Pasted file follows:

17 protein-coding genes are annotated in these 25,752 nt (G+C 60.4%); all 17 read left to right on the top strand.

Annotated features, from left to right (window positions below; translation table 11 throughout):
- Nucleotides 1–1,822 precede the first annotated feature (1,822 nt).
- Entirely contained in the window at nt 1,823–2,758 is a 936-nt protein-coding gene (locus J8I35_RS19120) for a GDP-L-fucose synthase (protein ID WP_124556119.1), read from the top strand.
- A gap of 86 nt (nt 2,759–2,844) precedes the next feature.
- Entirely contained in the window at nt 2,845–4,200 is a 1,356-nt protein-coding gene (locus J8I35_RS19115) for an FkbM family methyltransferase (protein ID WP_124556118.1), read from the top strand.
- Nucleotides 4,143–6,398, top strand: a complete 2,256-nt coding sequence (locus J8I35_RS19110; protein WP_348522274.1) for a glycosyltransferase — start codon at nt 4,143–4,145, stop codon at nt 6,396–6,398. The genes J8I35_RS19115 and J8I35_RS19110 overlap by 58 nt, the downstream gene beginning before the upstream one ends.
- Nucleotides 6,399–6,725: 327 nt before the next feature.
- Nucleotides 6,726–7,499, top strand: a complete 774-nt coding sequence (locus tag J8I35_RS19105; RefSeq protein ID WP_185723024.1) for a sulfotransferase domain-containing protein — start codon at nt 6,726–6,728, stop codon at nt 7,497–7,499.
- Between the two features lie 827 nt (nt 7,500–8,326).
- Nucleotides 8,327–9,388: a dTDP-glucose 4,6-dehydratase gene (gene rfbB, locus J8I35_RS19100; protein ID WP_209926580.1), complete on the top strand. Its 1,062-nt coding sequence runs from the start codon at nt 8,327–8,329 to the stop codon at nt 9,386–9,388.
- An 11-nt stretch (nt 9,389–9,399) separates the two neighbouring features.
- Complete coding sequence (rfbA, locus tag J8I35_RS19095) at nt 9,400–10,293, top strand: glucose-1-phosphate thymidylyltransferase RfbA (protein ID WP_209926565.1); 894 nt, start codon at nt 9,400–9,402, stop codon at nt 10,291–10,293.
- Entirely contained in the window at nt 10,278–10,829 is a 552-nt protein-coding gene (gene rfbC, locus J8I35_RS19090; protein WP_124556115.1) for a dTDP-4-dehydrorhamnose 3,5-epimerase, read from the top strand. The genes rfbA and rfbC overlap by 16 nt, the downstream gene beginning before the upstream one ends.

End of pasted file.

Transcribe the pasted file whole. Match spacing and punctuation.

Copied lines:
17 protein-coding genes are annotated in these 25,752 nt (G+C 60.4%); all 17 read left to right on the top strand.

Annotated features, from left to right (window positions below; translation table 11 throughout):
- Nucleotides 1–1,822 precede the first annotated feature (1,822 nt).
- Entirely contained in the window at nt 1,823–2,758 is a 936-nt protein-coding gene (locus J8I35_RS19120) for a GDP-L-fucose synthase (protein ID WP_124556119.1), read from the top strand.
- A gap of 86 nt (nt 2,759–2,844) precedes the next feature.
- Entirely contained in the window at nt 2,845–4,200 is a 1,356-nt protein-coding gene (locus J8I35_RS19115) for an FkbM family methyltransferase (protein ID WP_124556118.1), read from the top strand.
- Nucleotides 4,143–6,398, top strand: a complete 2,256-nt coding sequence (locus J8I35_RS19110; protein WP_348522274.1) for a glycosyltransferase — start codon at nt 4,143–4,145, stop codon at nt 6,396–6,398. The genes J8I35_RS19115 and J8I35_RS19110 overlap by 58 nt, the downstream gene beginning before the upstream one ends.
- Nucleotides 6,399–6,725: 327 nt before the next feature.
- Nucleotides 6,726–7,499, top strand: a complete 774-nt coding sequence (locus tag J8I35_RS19105; RefSeq protein ID WP_185723024.1) for a sulfotransferase domain-containing protein — start codon at nt 6,726–6,728, stop codon at nt 7,497–7,499.
- Between the two features lie 827 nt (nt 7,500–8,326).
- Nucleotides 8,327–9,388: a dTDP-glucose 4,6-dehydratase gene (gene rfbB, locus J8I35_RS19100; protein ID WP_209926580.1), complete on the top strand. Its 1,062-nt coding sequence runs from the start codon at nt 8,327–8,329 to the stop codon at nt 9,386–9,388.
- An 11-nt stretch (nt 9,389–9,399) separates the two neighbouring features.
- Complete coding sequence (rfbA, locus tag J8I35_RS19095) at nt 9,400–10,293, top strand: glucose-1-phosphate thymidylyltransferase RfbA (protein ID WP_209926565.1); 894 nt, start codon at nt 9,400–9,402, stop codon at nt 10,291–10,293.
- Entirely contained in the window at nt 10,278–10,829 is a 552-nt protein-coding gene (gene rfbC, locus J8I35_RS19090; protein WP_124556115.1) for a dTDP-4-dehydrorhamnose 3,5-epimerase, read from the top strand. The genes rfbA and rfbC overlap by 16 nt, the downstream gene beginning before the upstream one ends.